First have a read of this:
I am a Uniting Church minister who has married people in traditional man-woman marriages, where I have had the couple wanting to end the marriage 2 days later. I have gay friends who, some of them, have been in committed relationships for decades, who are as committed to one another as my wife and I are. And I have young gay friends who long for the opportunity to publicly confirm their commitment to one another in marriage.
Marriage has not always been between a man and a woman. Sometimes it has been between many women and a man. Sometimes it has been between many men and a woman. And for those who have a literal view of scripture among some of the popular faiths, there are plenty of examples of marriage that would be illegal in Australia today.
Regarding a referendum, I might just say too, that at some point, politicians are surely to lead, not to follow. It doesn’t matter if the whole population of Australia were to believe that slavery was a good thing. I would expect politicians to legislate for what is right, not what is popular.
- Andrew Prior
- Western Sydney
- Date and time
- April 30, 2013, 10:55AM
I checked out Andrew Prior, he blogs, and yes he is what he says he is, a Uniting Church minister. A prominent one. A Christian minister who takes time out from his busy schedule to write to the Herald in favour of gay marriage.
The article he’s commenting on is by secular commentator Gerard Henderson. Henderson claims that ordinary people don’t want such a fundamental change to society imposed on them – government tampering with the meaning of marriage. He says the issue is so important, it deserves a plebiscite – let the people decide.
And our Christian minister, above, writes in to say, it doesn’t matter if people want gay marriage or not, they should have it forced on them because it’s right.
A rather extreme position, you might think! A little odd for a church leader?
I grew up in the Uniting Church, it is still dear to my heart. And it is dying.
I think it’s dying because since its creation in the 70s it has been infiltrated by people of minimal Christian faith, with radical social agendas. These people have not remained in the pews. They have captured the leadership. And they use the church platform to dignify and legitimate their own agendas.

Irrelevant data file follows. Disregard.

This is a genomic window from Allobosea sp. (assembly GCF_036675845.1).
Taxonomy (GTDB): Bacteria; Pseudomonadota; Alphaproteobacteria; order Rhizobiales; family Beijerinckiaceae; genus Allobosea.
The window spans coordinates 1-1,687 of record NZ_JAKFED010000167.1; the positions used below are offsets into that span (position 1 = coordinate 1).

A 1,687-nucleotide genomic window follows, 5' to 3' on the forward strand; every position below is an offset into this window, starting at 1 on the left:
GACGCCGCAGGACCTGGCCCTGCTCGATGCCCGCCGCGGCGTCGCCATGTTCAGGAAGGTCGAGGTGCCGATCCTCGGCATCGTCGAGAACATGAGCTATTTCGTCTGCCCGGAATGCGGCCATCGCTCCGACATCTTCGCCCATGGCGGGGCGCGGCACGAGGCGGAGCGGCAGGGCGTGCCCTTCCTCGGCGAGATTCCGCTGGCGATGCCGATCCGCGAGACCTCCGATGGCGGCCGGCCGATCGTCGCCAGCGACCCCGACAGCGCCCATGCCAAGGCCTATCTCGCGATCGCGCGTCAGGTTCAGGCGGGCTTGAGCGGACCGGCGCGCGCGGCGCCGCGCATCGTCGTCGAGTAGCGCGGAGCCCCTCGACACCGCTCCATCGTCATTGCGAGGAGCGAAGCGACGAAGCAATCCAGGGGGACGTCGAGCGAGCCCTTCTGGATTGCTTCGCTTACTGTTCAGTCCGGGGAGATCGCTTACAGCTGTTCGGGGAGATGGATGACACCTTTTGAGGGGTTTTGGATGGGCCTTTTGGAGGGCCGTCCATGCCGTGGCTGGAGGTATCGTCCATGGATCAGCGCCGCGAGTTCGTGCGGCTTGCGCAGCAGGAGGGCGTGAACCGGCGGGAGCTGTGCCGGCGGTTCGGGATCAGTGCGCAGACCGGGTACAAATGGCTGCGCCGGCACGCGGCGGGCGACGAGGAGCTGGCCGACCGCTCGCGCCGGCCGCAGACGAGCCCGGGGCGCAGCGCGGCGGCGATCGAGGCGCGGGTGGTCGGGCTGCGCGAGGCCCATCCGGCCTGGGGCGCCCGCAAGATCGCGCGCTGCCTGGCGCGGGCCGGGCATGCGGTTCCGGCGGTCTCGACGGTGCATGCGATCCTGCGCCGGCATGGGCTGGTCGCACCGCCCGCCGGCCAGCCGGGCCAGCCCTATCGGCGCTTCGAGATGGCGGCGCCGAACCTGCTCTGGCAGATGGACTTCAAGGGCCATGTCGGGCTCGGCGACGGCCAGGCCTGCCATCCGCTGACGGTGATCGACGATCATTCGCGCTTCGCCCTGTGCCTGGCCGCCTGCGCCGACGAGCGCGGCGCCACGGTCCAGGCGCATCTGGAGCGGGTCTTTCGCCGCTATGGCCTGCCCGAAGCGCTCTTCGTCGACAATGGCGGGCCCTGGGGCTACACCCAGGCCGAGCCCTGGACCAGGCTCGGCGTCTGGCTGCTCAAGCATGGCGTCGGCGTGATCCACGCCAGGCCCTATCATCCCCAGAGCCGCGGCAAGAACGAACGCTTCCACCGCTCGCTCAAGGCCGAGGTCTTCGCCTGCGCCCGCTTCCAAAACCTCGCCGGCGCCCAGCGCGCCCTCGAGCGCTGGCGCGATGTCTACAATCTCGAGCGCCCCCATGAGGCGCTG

The rank and file, who by and large do have Christian faith, are apparently powerless to prevent this – to prevent these people speaking in their name is if they represented their views. Speaking in Jesus’ name as if they represented his views.
In reality, the song sheet leaders such as Prior are singing from is straight out of the Greens Party. ‘Impose radical social experimentation on the masses – it’s good for them.’
Not all Uniting Church ministers are like this. But the extremists tend to be activist and gain a high profile. They determine the church’s public face.
Of course the question that arises is, can a church group maintain its existence under such leadership? Can it afford to have its energies diverted into these causes, which are apparently little connected to Christian faith or mission? It’s not as if future existence is guaranteed for any religious group. And Uniting Churches are closing down all over the place.
Jesus can look after himself. But I do feel for the poor helpless passengers on Uniting Church Airlines. They’re trusting their pilots, but it seems the plane’s been highjacked – who knows where it could end up? It very much looks like a nasty crash landing.